A letter from United States Senator Claire McCaskill (Download PDF) asking state budget leaders what they would do without federal economic stimulus dollars has sparked a war of words between Washington and Jefferson City.
In a letter to Sen. Rob Mayer (R-Dexter), chairman of the Senate Appropriations Committee, and Rep. Allen Icet (R-Wildwood), chairman of the House Appropriations Committee, United States Senator Claire McCaskill asks what the state would do without the billion dollars in federal money it is using to make up for lost state revenue.
As always, I pay close attention to what is happening in Missouri and Jefferson City. I have noticed that you and many of your colleagues have been highly critical of some of the emergency spending that has gone on since the financial meltdown in September of 2008. As someone who has fought a sometimes lonely battle against bad spending habits in Washington, I certainly understand your sentiment.
However, as I consider your suggestions, especially regarding the stimulus program, I need additional information.
You are about to use almost a billion dollars in stimulus dollars in your current budgeting process. Please advise me as soon as possible what cuts you would recommend to your committees and the rest of the legislature to make up for these funds if we decided to rescind the unspent stimulus funds.
It would also be helpful to know what funds would be available for highway improvement and construction without the current and future stimulus money.
McCaskill mentioned the letter during her weekly conference call with reporters when asked if Congress would be open to passing another stimulus bill once states run out of the current federal money. McCaskill replied she would be more open to the idea if state lawmakers in Jefferson City expressed more gratitude for the money they have received from Congress in Washington.
“If the posturing on the stimulus is serious and sincere, if it’s not just political, then they should be prepared to balance the budget without the stimulus money,” McCaskill told reporters.
McCaskill, a Democrat, is upset that Jefferson City has harshly criticized the spending habits of Washington, considering it hypocritical to take the money on one hand and criticize the giver on the other. The state Capitol in Jefferson City is controlled by Republicans, while Democrats control Congress.
House Budget Chairman Icet, a Republican, insists the federal government hasn’t helped the states. Icet says Congress has only delayed painful decisions.
“It’s almost like, ‘You the state should be thanking us for saving you from this,’” Icet said, referring to McCaskill’s letter. “It’s like, you haven’t saved a thing. You have simply delayed what has to be done.”
Icet replied to McCaskill with a letter of his own.
You are correct in your assertion that the State of Missouri has used, and continues to use, Federal stimulus money for programs in our State budget. The decision not to use this money was considered, and rejected since a rejection would mean Missouri tax dollars would simply be sent to another state. Since the stimulus money has been received, Missouri has lost an additional 62,600 jobs and the unemployment rate sits at 9.6%. The purpose and intent of these funds has not been met, even as you and your colleagues debate the possibility of another round of Federal stimulus spending.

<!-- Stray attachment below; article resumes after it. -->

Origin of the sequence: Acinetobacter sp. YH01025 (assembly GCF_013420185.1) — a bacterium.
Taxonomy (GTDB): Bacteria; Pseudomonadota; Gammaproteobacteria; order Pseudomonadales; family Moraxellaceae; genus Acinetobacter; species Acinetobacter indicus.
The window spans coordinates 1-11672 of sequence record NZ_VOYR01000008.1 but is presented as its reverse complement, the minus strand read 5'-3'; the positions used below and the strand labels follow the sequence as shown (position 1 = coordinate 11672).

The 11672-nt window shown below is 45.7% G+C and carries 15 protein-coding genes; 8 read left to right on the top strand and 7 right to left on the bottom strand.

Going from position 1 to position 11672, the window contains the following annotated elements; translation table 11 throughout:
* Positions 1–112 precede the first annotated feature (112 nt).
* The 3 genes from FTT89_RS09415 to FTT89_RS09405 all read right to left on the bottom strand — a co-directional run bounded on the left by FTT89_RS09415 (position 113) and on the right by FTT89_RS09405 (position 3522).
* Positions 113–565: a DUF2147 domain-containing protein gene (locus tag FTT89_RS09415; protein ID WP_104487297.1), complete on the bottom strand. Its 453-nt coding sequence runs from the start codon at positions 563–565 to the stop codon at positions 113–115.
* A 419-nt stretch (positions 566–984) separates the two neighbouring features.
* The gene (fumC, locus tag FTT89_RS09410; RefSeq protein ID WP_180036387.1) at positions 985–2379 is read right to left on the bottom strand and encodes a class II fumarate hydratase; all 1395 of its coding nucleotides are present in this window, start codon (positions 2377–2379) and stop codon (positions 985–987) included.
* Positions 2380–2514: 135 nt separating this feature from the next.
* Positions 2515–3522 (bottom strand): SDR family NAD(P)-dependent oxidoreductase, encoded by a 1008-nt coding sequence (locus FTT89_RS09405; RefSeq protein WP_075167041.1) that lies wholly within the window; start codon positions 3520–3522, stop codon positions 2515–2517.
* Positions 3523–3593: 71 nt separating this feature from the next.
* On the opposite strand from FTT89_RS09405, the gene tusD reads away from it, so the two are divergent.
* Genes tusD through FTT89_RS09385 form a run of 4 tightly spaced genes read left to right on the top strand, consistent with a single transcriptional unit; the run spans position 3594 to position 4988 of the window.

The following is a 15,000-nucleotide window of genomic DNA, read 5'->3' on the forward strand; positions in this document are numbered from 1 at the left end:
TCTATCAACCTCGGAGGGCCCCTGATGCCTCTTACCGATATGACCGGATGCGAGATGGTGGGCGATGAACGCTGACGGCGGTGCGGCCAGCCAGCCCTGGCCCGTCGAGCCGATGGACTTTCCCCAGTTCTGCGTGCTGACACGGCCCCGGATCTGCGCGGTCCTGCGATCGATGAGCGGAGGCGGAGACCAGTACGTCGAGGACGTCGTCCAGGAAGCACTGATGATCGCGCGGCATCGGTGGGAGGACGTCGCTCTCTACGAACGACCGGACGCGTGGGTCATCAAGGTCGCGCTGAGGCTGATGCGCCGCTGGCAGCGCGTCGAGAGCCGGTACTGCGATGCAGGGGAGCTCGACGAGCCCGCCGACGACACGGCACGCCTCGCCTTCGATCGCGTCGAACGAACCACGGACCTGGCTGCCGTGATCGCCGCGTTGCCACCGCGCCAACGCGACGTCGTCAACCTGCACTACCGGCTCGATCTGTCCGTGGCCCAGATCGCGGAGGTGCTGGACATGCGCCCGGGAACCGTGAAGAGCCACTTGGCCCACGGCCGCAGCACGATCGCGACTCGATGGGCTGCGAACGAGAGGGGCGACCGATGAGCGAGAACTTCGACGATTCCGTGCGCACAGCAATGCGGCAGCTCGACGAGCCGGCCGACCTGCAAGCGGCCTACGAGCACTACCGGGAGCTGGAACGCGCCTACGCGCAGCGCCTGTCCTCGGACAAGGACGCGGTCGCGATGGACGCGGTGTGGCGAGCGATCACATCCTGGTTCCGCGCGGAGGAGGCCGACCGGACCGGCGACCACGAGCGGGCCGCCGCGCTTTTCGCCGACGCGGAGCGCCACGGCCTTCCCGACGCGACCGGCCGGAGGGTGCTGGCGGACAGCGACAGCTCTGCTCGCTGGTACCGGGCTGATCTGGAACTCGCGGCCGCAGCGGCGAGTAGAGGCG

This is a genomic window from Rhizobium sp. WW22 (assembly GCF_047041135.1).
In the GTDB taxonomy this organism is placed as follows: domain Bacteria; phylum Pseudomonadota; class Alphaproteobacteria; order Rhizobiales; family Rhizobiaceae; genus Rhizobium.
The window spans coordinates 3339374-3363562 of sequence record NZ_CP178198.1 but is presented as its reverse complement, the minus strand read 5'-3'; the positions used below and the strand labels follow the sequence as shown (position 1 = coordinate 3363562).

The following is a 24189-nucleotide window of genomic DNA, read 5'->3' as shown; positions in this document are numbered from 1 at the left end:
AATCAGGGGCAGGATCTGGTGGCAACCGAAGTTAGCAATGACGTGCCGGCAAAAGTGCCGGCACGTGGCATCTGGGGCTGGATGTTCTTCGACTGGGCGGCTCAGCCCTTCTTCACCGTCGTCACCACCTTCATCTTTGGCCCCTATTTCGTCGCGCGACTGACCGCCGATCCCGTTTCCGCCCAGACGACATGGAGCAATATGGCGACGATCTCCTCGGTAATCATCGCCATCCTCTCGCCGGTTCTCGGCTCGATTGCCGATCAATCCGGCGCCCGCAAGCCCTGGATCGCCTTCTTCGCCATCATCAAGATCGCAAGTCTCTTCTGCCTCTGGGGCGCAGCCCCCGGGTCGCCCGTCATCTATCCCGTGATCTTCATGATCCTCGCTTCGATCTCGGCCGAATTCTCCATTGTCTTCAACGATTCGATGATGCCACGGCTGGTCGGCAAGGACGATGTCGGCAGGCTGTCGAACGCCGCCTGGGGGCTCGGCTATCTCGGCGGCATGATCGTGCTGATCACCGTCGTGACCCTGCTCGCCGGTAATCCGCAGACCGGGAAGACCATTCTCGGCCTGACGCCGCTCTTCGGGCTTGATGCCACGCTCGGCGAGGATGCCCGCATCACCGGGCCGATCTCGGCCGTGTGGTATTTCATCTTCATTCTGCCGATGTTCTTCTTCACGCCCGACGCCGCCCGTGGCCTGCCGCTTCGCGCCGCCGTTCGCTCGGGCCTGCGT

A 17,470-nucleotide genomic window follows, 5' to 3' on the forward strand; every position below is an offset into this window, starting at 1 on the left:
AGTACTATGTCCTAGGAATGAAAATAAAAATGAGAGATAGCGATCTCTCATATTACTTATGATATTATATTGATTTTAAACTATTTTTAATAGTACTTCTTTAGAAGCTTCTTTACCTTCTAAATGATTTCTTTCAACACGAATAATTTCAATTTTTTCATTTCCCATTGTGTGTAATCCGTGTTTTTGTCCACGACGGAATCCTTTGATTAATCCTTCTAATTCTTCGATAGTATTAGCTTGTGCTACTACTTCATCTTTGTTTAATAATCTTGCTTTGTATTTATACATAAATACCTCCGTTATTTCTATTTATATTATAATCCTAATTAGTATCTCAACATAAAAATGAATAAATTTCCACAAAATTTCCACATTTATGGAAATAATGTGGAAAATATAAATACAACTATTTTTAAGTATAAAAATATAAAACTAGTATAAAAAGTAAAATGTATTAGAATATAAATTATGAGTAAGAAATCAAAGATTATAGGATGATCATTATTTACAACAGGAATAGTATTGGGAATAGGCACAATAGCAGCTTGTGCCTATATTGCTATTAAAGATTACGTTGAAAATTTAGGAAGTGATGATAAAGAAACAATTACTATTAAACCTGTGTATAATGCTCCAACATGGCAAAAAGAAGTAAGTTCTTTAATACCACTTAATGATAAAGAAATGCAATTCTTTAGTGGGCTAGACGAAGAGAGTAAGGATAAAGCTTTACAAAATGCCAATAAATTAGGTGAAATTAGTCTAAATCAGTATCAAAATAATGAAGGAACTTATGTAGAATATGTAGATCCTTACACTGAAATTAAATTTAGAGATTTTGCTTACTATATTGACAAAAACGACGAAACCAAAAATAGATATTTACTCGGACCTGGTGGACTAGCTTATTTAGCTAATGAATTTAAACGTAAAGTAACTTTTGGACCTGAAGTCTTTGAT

States all across this nation are facing massive budgetary shortfalls on a magnitude we here in Missouri cannot fathom. I have repeatedly called on Governor Nixon to meet with me and my Senate colleagues to work in a bipartisan fashion to address the critical financial decisions necessary to withstand this economic downturn. These calls have been ignored.
Because of Missouri House Republican’s sound fiscal policies over the past eight years we are in much better fiscal shape than most of our 49 sister states. The problem does not reside here Senator, it resides in Congress. Because of this, I ask that you focus your concern on your profligate spending in Washington.
As for Icet’s Senate counterpart, Sen. Mayer is less confrontational, saying he appreciates the federal money, but noting that the discussion shouldn’t be about Congress’ money or the state’s money.
“It’s not Washington’s money, it’s the taxpayer’s money,” Mayer said in an interview with the Missourinet. “It’s not the US Senator’s money, it’s not our money as state legislators, it’s the taxpayers of the United States and the state of Missouri.”
Missouri state government is coping with drastically dropping tax revenue. Governor Nixon has had to cut nearly $700 million from the state budget approved by the legislature last year. Though there have been some signs that the economy is picking up, no one is predicting it will rebound enough to significantly turn state revenue around. The governor has proposed the state use the remaining $1.2 billion in federal budget stabilization money to keep from cutting state programs and services more in the fiscal year that begins July 1st. State lawmakers have agreed to the plan, pointing out that if the state doesn’t use the money it will lose it.